Looking For Terminal Server That Can Give Each Serial Port a Unique IP

Discussion in 'Cisco' started by CHANGE USERNAME TO westes, Dec 30, 2003.

  1. I am looking for a terminal server product that can map each serial port on
    the terminal server to a unique IP address. My application for this is
    management of several network devices through a GUI tool that expects to
    connect directly via telnet or a serial port to the device. The
    management software has no programmatic capability, so I have no way to
    negotiate my way through a terminal server's selection menu. What I need
    instead is the ability to configure the management tool with a unique IP
    address that will connect directly to the text stream of the device via
    telnet, thereby faking out the software into thinking it has a network
    connection to the device when it fact it has a serial connection.

    There are situations where I cannot connect directly to the network port on
    the device (such as when I'm configuring the network port or upgrading the
    firmware on the network management card). Therefore I have no choice but
    to go in by serial port.

    I would greatly appreciate referrals to terminal server products that have
    the capability I am describing.
    CHANGE USERNAME TO westes, Dec 30, 2003
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  2. Cisco terminal servers (routers with lots of async lines) can be
    configured to do this. You set them up to connect a port to a serial
    line like this;

    line 1 5
    transport input telnet
    no exec
    flowcontrol hardware
    parity none
    databits 8
    speed 9600
    stopbits 1

    and then alias an IP to those ports like this;

    ip alias 2001
    ip alias 2002
    ip alias 2003
    ip alias 2004
    ip alias 2005

    Peter Radcliffe, Dec 30, 2003
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  3. Can you specify a port number as well as an IP address, e.g.
    Port 2001 or do you need individual IP addresses?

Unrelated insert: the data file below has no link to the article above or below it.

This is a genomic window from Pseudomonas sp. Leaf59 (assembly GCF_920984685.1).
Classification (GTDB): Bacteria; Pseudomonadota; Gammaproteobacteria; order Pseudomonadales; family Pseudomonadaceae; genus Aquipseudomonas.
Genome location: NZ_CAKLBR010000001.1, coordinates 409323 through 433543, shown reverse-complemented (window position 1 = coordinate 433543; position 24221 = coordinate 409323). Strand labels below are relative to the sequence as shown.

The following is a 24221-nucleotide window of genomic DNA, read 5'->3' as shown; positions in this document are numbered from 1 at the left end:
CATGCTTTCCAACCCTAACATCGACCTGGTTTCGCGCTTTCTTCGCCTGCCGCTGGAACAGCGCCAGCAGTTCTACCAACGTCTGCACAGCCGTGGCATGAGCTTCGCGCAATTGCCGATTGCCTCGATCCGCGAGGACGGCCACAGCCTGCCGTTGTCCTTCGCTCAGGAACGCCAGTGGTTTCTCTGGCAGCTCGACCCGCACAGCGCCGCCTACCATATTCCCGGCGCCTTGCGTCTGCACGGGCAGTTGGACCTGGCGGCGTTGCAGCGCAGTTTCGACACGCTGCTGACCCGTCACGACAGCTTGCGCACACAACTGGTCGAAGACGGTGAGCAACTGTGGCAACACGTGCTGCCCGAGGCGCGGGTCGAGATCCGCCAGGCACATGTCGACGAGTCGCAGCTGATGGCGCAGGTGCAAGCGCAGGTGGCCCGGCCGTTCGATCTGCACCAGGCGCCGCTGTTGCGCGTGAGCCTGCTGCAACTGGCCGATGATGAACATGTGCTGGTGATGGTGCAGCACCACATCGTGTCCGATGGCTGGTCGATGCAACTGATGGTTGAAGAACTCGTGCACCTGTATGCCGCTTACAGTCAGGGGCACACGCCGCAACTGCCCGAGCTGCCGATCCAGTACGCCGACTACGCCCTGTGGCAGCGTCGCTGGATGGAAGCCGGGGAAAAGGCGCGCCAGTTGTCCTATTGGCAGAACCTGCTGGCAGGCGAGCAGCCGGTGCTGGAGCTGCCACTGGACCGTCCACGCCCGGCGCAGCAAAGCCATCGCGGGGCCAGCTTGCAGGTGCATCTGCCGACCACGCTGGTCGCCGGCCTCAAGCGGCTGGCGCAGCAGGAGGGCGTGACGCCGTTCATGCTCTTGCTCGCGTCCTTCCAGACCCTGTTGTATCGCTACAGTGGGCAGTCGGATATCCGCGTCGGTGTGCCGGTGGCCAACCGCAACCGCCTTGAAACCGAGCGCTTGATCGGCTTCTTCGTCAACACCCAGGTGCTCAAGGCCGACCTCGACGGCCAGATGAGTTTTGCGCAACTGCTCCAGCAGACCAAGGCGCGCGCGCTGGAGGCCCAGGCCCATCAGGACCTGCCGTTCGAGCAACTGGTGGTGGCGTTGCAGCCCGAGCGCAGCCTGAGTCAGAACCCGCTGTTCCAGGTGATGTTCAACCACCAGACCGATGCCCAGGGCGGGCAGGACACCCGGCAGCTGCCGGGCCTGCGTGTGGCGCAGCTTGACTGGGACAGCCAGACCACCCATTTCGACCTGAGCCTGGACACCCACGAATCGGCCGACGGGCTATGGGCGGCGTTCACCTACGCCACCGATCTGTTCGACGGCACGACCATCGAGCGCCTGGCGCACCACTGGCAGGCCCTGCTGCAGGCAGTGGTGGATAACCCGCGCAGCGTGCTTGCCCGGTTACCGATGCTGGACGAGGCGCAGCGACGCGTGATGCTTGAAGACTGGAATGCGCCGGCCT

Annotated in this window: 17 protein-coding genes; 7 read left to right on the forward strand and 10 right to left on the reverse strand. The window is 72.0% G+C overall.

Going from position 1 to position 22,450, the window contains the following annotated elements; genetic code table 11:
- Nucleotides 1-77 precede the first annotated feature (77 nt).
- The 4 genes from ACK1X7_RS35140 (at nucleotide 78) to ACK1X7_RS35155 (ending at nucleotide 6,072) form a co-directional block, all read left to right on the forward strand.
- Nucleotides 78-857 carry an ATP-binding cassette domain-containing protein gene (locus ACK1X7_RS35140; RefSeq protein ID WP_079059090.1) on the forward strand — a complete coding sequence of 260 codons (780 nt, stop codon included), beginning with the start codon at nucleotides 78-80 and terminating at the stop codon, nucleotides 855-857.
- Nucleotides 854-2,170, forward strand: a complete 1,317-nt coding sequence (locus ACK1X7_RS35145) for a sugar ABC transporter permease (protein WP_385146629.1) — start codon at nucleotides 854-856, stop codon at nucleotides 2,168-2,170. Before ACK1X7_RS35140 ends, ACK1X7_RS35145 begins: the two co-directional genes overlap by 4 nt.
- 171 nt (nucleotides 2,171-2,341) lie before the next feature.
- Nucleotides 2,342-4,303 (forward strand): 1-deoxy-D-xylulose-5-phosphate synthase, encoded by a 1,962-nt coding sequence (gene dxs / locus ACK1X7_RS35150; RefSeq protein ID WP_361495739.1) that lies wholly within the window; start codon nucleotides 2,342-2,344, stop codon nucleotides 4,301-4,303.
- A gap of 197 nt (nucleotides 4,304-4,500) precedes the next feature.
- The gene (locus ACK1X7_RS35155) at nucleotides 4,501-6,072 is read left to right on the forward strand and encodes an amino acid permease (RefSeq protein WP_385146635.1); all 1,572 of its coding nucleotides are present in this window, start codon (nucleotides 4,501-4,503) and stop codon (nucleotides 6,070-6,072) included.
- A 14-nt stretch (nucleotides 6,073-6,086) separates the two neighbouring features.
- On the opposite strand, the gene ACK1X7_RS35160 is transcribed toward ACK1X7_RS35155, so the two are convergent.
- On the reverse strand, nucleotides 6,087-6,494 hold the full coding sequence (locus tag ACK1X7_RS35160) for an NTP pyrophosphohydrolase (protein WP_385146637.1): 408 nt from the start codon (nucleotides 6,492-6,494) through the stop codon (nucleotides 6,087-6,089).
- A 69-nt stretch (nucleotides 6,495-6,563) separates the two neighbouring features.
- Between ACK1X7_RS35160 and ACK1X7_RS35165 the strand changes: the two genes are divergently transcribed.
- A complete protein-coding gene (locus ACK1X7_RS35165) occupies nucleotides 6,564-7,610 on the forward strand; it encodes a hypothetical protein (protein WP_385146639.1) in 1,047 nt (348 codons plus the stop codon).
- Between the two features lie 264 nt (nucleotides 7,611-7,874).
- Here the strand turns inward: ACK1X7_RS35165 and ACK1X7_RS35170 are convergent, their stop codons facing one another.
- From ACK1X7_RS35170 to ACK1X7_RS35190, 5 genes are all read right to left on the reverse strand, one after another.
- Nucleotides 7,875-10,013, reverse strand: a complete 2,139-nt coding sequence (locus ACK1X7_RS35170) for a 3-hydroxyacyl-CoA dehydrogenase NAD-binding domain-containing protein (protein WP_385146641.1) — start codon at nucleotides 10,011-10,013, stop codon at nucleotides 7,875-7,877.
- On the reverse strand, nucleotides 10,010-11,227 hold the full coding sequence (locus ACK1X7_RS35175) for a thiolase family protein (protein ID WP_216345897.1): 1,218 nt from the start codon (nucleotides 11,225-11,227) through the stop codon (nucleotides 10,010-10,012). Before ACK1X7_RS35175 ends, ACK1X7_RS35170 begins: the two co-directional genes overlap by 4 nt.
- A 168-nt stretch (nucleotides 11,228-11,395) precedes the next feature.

Patrick Kelly, Dec 30, 2003

    Greg Andrews Guest

    Can't you configure the management software to use different TCP
    port numbers in the telnet command? Many terminal servers will
    connect you to a different port for each TCP port number. (e.g.
    TCP port 5001 = serial port 1, TCP port 5002 = serial port 2, etc.)
    Fewer terminal servers will assign a unique IP address to each
    serial port.

    Greg Andrews, Dec 31, 2003

    Dickson Law Guest

    cyclades-TS series


    Dickson Law, Dec 31, 2003
  6. Bah! Cisco has done this thing for over 15 years! :cool:

    You can access individual serial ports as a specific IP address with no port
    (eg default port 23) or by their default port numbers (20xx). You can also
    group ports in a rotary. What exactly do you want to do?
    Phillip Remaker, Dec 31, 2003
  7. But the Cisco will. The "ip alias" command is your friend :cool:
    Phillip Remaker, Dec 31, 2003
  8. What are some specific Cisco model numbers that would include an option for
    a single RJ-45 for ethernet and at least eight asynch serial ports?

    I noted the 2509 through 2512 series, but they all seem to use the old-style
    AUI ethernet which I would rather not deal with.
    CHANGE USERNAME TO westes, Dec 31, 2003
  9. Any of the later modular routers (26xx, 36xx, 37xx, etc) with at least
    one 32 port async NM card. They have built in 10/100 ether with RJ-45

    We use 2621XMs with one card in low density areas and 3725s with
    multiple cards in high density areas but we still have some older
    style 2511s in older locations.

    Exactly what router you want from that range depend on how many lines
    you need, how many ethernet ports you need, etc. You may be able to
    get away with a 2601 plus async card.

    Peter Radcliffe, Dec 31, 2003

  10. Those are all old EOL devices as well. Now-a-days, you would be
    looking at some of the modular line, with an add in card.

    Something like the 2610XM with the NM-8A/S or NM-16A or NM-32A is what
    you would be looking for. You could probably get pretty extreme
    density on a 3745 with several NM-32A cards in it, although its not
    exactly cheap.
    Doug McIntyre, Dec 31, 2003

    Guest Guest

    An STS-10x : >
    An AUI - RJ45 transceiver is all you need..
    Guest, Jan 1, 2004

    The Wattie's Guest

    The Wattie's, Jan 21, 2004

    Mike Guest

    Mr. Wattie, you're not suggesting a MOXA ? Great device, though.
    (I thought they were our own little secret !)
    Good to see you here, mang.
    Give me a call or drop me a line
    Mike, Jan 23, 2004

    MC Guest

    I have used the newer Lantronix console servers, they can do that and also
    are sun certified if also connecting to sun boxes.